Figure thumbnail gr6
      Fig. 6Effect of LR3-IGF-I on TGF-β-induced activation of Smads 2 and 3 and expression of Smads 2, 3, and 4 and cyclin D. Effect of LR3-IGF-I on expression of Smads 2 and 3 or activation of Smad2 and 3 by TGF-β1 in NRP-152 cells was examined in the absence or presence of LR3-IGF-I (2 nm) followed by treatment with TGF-β1 (10 ng/ml). Cells were treated with LR3-IGF-I 24 h prior to incubation with TGF-β1 for the indicated time (A). Separately, cells were cultured with LR3-IGF-I 6 h prior to incubation with TGF-β1 for an additional 24 h. Expression of Smad2, 3, and 4 and cyclin D2 and activation of Smads 2 and 3 was assayed by Western blot analyses (B). Data in A and B are each representatives of three independent experiments/treatments.
      PI3K/Akt pathways have been reported to mediate most responses of IGF-I (
      • Nicholson K.M.
      • Anderson N.G.
      ). We thus explored whether IGF-I inhibits TGF-β responses through a PI3K-dependent pathway, using a highly specific inhibitor of PI3K, LY294002 (
      • Walker E.H.
      • Pacold M.E.
      • Perisic O.
      • Stephens L.
      • Hawkins P.T.
      • Wymann M.P.
      • Williams R.L.
      ). We first showed by Western blot analysis of phospho-Akt (Ser-473) (Fig. 7A) that pre-treating (2 h) NRP-152 cells with 10 μm LY294002 maximally blocked activation of Akt by 2 nm LR3-IGF-I, whereas 4 μm LY294002 inhibited about 80% of this activation. We next determined whether LY294002 could also reverse IGF-I's suppression of TGF-β signaling, using 3TP-luciferase and Northern blot expression of thrombospondin-1 and Trespin as endpoints. The duration of pretreatment of NRP-152 cells with LR3-IGF-I was reduced to 6 h in these experiments because of substantial cell killing with over 48 h of treatment with 10 μm LY294002. Thus, in these experiments NRP-152 cells were treated with 4 or 10 μm LY294002 2 h prior to LR3-IGF-I addition, TGF-β1 was added 6 h later, and responses were measured following 24 of TGF-β1 addition. Here, LY294002 reversed essentially all the suppression of TGF-β-regulated gene expression by LR3-IGF-I (Fig. 7, B-D).
      Figure thumbnail gr7
      Fig. 7LR3-IGF-I inhibits activation of TGF-β1 responses through a PI3K-dependent pathway. The PI3K inhibitor, LY294002, blocks activation of Akt by LR3-IGF-I between 4 and 10 μm in NRP-152 cells, as measured by Western blot ECL analysis (A). Effect of LY294002 on suppression of TGF-β-induced 3TP-luciferase by LR3-IGF-I (2 nm) in NRP-152 cells was studied using Dual luciferase assay. Cells were co-transfected with 20 ng of cmv-Renilla reporter construct and 1.0 μg of 3TP-luciferase, treated with either vehicle or LY294002 for 2 h, followed by LR3-IGF-I or vehicle for 6 h, and then with TGF-β1 for 24 h before measuring luciferase. Data shown are relative values of firefly luciferase normalized to Renilla luciferase. Each bar represents the average of triplicate determinations ± S.E. (B). Effect of LY294002 on the ability of LR3-IGF-I to reverse inhibition of TGF-β-induced thrombospondin-1 expression (TSP-1; panel C) or TGF-β-repression of Trespin expression (D) was tested in NRP-152 cells (CE). Cells were then treated with either vehicle or LY294002 (4 μm) for 1 h, followed by LR3-IGF-I or vehicle for 6 h, and then with TGF-β for 24 h before assaying mRNA expression by Northern blot. Expression of thrombospondin-1 and Trespin message was quantified using a PhosphorImager and ImageQuant, and relative mRNA intensities were normalized to that of β-actin.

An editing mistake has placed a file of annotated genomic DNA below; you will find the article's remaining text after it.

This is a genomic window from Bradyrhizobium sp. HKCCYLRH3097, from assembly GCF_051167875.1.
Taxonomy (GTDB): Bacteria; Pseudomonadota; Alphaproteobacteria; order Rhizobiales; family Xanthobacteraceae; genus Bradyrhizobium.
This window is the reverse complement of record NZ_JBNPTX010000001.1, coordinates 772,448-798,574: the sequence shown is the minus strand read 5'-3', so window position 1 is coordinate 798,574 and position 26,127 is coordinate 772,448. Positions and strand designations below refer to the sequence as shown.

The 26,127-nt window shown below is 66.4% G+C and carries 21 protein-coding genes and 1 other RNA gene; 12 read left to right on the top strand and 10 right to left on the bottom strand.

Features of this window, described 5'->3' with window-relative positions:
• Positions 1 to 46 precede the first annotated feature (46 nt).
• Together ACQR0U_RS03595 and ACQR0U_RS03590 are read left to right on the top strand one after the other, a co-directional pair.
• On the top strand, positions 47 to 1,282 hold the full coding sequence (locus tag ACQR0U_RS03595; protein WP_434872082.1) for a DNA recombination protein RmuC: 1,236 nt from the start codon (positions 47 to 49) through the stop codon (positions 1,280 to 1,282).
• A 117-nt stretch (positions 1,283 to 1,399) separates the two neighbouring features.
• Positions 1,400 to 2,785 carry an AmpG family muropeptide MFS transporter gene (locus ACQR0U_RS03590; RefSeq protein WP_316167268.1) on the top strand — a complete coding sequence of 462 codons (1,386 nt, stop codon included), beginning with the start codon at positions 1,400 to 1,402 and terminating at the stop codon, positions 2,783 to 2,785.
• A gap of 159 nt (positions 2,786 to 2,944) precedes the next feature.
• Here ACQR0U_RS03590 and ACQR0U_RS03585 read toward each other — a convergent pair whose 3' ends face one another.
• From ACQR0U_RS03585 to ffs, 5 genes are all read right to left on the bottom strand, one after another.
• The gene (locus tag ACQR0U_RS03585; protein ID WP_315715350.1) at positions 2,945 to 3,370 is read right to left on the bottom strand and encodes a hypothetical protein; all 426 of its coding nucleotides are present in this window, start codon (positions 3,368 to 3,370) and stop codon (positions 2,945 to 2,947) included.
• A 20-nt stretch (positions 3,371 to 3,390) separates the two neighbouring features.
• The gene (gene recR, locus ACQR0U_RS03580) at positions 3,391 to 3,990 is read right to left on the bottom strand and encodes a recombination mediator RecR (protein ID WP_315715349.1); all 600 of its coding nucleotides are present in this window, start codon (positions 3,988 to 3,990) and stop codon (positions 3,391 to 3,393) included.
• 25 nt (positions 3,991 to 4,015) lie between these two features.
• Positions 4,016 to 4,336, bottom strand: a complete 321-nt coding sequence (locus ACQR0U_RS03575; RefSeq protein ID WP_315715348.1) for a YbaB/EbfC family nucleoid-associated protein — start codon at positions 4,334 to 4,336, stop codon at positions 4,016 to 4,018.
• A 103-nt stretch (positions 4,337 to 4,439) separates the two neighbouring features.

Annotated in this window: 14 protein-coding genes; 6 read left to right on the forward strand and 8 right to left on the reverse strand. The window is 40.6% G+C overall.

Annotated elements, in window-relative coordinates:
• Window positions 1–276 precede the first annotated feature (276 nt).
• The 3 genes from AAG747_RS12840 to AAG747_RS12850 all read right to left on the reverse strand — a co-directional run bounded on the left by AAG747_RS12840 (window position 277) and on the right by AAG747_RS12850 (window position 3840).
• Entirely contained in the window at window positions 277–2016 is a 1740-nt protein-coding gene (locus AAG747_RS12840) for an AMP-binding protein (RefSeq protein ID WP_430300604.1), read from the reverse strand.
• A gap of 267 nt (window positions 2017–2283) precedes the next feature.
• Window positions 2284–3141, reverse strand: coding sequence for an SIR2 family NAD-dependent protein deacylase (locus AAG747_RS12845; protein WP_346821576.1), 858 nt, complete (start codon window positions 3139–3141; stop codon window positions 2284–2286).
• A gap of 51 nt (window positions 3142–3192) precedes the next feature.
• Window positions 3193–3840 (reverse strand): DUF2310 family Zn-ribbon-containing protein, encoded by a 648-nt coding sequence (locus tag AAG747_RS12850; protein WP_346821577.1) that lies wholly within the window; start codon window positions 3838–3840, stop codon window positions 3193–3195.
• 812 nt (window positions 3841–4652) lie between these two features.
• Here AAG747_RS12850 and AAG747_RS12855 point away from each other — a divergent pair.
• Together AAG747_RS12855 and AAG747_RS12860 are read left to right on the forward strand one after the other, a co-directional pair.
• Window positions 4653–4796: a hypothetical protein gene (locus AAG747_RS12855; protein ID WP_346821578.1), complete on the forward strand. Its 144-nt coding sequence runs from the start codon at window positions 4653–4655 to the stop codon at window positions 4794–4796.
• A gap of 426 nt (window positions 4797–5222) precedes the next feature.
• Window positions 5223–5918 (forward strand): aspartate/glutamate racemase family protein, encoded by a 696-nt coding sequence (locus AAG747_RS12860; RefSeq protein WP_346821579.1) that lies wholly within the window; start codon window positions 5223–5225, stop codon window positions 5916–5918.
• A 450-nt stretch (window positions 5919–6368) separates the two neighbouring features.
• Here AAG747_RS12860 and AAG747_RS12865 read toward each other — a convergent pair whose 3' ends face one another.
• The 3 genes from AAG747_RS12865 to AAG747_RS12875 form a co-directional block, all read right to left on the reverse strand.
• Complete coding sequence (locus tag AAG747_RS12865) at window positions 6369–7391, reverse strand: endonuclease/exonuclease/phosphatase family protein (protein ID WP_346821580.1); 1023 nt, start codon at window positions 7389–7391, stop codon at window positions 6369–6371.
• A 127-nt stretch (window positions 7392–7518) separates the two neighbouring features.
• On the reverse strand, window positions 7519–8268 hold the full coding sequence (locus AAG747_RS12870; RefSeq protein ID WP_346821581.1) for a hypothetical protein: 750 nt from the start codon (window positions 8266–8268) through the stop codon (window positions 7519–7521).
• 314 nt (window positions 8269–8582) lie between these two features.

To confirm that the ability of LY294004 to reverse the IGF-I suppression of TGF-β signaling was through PI3K, we cotransfected these cells with DN-P13K (p85αΔiSH2-N), CAPI3K (Myc-p110αCAAX), or empty vector control (pSG5), along with the 3TP-luciferase/cmv-Renilla reporters, and after overnight incubation they were treated with ±2 nm LR3-IGF-I, 6 h later with ±10 ng/ml TGF-β1, and assayed for luciferase 24 later (Fig. 8A). As expected, DN-PI3K expression blocked LR3-IGF-I inhibition of TGF-β-induced 3TP-luciferase reporter activity, whereas CA-PI3K abolished essentially all this TGF-β-induced reporter activity. Intracellular levels of PI3P are under the regulation of not only PI3K but also PTEN, a phosphatase that specifically removes the 3′ phosphates from PI3Ps (
      • Stambolic V.
      • Suzuki A.
      • de la Pompa J.L.
      • Brothers G.M.
      • Mirtsos C.
      • Sasaki T.
      • Ruland J.
      • Penninger J.M.
      • Siderovski D.P.
      • Mak T.W.
      ). Thus, enhanced expression of PTEN is expected to function similar to LY294002 in reversing IGF-I's inhibition of TGF-β-induced transcription. To test our hypothesis further, we therefore examined the ability of LR3-IGF-I to inhibit TGF-β-induced 3TP-luciferase activity by co-transfecting NRP-152 cells with either pCEP4 empty vector or pCEP4-PTEN (Fig. 8B). Similar to effects of LY294002 or DN-PI3K, expression of PTEN completely reversed the suppressive effect of LR3-IGF-I on such TGF-β-induced transcription.
      Figure thumbnail gr8
      Fig. 8Effect of CA-PI3K, DN-PI3K, PTEN, CA-Akt, DN-Akt, and rapamycin on suppression of TGF-β signaling by LR3-IGF-I. Expression constructs for CA-PI3K (p110αCAAX) and DN-PI3K (p85αΔiSH2-N) (A), wild-type PTEN (B), CA-Akt (C), or kinase-dead mutant Akt (K179M) (DN-Akt) (D), 0.8 μg each, were co-transfected with 0.2 μg of 3TP-luciferase and 20 ng of cmv-Renilla reporter into NRP-152 cells. 16 h following transfection, cells were treated with vehicle or 2 nm LR3-IGF-I for 6 h prior to addition of TGF-β1, and luciferase activity was measured after 24 h of incubation with TGF-β1. E, the effect of blocking mTOR was examined similarly by the addition of rapamycin (200 nm) 2 h after transfection and then cells were incubated for 6 h with IGF-I before addition of TGF β1. Values of firefly luciferase were normalized by Renilla luciferase. Each bar represents the mean ± S.E. from triplicate determinations. Results shown are representative of three different experiments.